hardening transplants

Hardening Transplants

Harden Off Seedlings in 6 Easy Steps

Toughen up your newborn plants prior to transplanting them in your garden.

Young plants pampered in a home or nursery are not ready for a quick transition to an outdoor environment. They are youngsters, equipped with all they need to survive but vulnerable to an abrupt transition from a comfortable inside environment to a harsher one outside. They need a bit of coddling, called hardening off.

To prepare your seedlings for the outdoors, here are six steps that will provide your plants with the best chance of survival. The entire process of hardening off takes about a week.

  1. Ensure that the seedlings are ready for the transition. For a seedling destined for the outdoors, some days are better than others to begin growing outside. Frost can be the death knell to some young vegetable species, while others are tolerant of frost. Learn the frost date of your seedlings and find the frost dates of your location. The Old Farmer&rsquo's Almanac has a free online tool that helps you determine planting dates by letting you know the last date in spring your area can expect frost.
  2. Suspend watering and fertilizing. Stop all supplemental watering and feeding about a week before you plan to take your seedlings outside.
  3. Take your seedlings outside for short spells. Find a spot that offers protection from sun, wind, and pets during their first outing. It can be under a table or tree or a shady spot against your home or shrubbery. Place your seedlings outside for just an hour or two in the mid-to-late afternoon. At the end of the first outing, move the plants back indoors.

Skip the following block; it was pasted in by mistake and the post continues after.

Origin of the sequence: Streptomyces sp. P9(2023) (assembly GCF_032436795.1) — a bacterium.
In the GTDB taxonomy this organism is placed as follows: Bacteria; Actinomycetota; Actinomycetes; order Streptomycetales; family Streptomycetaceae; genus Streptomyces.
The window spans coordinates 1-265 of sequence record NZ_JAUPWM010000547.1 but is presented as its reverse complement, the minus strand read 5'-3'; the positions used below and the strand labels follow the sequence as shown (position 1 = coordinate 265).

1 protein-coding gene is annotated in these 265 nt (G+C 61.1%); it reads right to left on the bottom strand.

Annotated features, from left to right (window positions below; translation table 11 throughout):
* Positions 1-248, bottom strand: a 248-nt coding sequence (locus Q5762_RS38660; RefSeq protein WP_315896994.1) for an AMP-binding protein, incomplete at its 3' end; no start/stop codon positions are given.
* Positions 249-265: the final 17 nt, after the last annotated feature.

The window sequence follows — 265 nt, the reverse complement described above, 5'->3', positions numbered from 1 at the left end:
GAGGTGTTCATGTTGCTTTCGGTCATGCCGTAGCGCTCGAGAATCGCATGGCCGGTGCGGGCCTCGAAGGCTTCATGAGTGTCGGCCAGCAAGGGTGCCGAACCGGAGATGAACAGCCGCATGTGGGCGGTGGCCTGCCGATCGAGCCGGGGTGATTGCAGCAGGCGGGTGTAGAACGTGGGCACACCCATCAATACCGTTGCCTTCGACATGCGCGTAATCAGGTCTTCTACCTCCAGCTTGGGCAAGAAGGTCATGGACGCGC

4. Lengthen the daylight outings. Each day for days in a row, leave your seedlings outside for longer periods at a time, stretching out their exposure to direct sunlight. As you increase the sunlight exposure, you can also move the seedlings further from the table, tree, shady spot, or wherever they are sheltered. Heed the weather. If the temperatures dip sharply or inclement weather threatens to pummel your seedlings with rain, bring the seedlings inside.
  5. Lengthen the daylight outings into nighttime. After several days of extending the time your seedlings are exposed to sunlight, prepare them for the nighttime. Gradually lengthen the time your seedlings spend outside until they spend the entire night outside. You have done it! Your plants are ready to be planted in the garden.
  6. Easy on the watering. Prior to planting, water your seedlings sparingly to help harden them. If they begin to wither, it is time for light watering.

Once you have completed the hardening-off period for your plants, let the joy begin. It is time to plant your garden.

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